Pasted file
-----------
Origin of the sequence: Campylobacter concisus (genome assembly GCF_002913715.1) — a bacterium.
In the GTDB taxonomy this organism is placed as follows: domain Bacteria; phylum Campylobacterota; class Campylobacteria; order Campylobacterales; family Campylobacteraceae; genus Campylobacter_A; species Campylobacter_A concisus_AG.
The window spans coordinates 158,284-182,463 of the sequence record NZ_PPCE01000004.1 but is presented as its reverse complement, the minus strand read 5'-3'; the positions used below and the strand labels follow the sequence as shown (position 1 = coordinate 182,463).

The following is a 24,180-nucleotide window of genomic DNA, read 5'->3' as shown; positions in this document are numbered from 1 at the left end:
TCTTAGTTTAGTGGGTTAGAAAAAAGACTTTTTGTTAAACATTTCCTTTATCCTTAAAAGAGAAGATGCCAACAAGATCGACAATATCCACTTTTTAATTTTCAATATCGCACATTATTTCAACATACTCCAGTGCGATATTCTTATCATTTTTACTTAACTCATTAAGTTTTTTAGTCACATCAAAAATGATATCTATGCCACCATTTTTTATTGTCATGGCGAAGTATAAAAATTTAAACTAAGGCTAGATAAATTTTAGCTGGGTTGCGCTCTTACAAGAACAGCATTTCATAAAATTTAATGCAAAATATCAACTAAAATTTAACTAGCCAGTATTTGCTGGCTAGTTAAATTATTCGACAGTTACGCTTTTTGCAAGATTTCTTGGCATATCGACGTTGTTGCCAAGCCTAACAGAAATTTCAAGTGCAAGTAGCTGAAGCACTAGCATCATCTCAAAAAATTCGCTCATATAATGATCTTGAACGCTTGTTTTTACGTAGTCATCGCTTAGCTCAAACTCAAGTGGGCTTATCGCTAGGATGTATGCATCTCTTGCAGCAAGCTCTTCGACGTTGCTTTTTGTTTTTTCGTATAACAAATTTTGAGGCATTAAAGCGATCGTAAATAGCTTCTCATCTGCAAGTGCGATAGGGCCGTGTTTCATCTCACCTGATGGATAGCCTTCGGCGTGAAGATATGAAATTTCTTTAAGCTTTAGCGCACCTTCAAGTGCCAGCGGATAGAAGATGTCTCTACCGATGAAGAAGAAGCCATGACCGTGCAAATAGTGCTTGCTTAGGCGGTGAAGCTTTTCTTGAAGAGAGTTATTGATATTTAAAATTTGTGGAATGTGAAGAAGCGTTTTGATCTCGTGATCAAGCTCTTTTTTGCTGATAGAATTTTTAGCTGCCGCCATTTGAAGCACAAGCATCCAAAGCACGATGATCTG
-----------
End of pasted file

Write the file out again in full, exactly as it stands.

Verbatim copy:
Origin of the sequence: Campylobacter concisus (genome assembly GCF_002913715.1) — a bacterium.
In the GTDB taxonomy this organism is placed as follows: domain Bacteria; phylum Campylobacterota; class Campylobacteria; order Campylobacterales; family Campylobacteraceae; genus Campylobacter_A; species Campylobacter_A concisus_AG.
The window spans coordinates 158,284-182,463 of the sequence record NZ_PPCE01000004.1 but is presented as its reverse complement, the minus strand read 5'-3'; the positions used below and the strand labels follow the sequence as shown (position 1 = coordinate 182,463).

The following is a 24,180-nucleotide window of genomic DNA, read 5'->3' as shown; positions in this document are numbered from 1 at the left end:
TCTTAGTTTAGTGGGTTAGAAAAAAGACTTTTTGTTAAACATTTCCTTTATCCTTAAAAGAGAAGATGCCAACAAGATCGACAATATCCACTTTTTAATTTTCAATATCGCACATTATTTCAACATACTCCAGTGCGATATTCTTATCATTTTTACTTAACTCATTAAGTTTTTTAGTCACATCAAAAATGATATCTATGCCACCATTTTTTATTGTCATGGCGAAGTATAAAAATTTAAACTAAGGCTAGATAAATTTTAGCTGGGTTGCGCTCTTACAAGAACAGCATTTCATAAAATTTAATGCAAAATATCAACTAAAATTTAACTAGCCAGTATTTGCTGGCTAGTTAAATTATTCGACAGTTACGCTTTTTGCAAGATTTCTTGGCATATCGACGTTGTTGCCAAGCCTAACAGAAATTTCAAGTGCAAGTAGCTGAAGCACTAGCATCATCTCAAAAAATTCGCTCATATAATGATCTTGAACGCTTGTTTTTACGTAGTCATCGCTTAGCTCAAACTCAAGTGGGCTTATCGCTAGGATGTATGCATCTCTTGCAGCAAGCTCTTCGACGTTGCTTTTTGTTTTTTCGTATAACAAATTTTGAGGCATTAAAGCGATCGTAAATAGCTTCTCATCTGCAAGTGCGATAGGGCCGTGTTTCATCTCACCTGATGGATAGCCTTCGGCGTGAAGATATGAAATTTCTTTAAGCTTTAGCGCACCTTCAAGTGCCAGCGGATAGAAGATGTCTCTACCGATGAAGAAGAAGCCATGACCGTGCAAATAGTGCTTGCTTAGGCGGTGAAGCTTTTCTTGAAGAGAGTTATTGATATTTAAAATTTGTGGAATGTGAAGAAGCGTTTTGATCTCGTGATCAAGCTCTTTTTTGCTGATAGAATTTTTAGCTGCCGCCATTTGAAGCACAAGCATCCAAAGCACGATGATCTG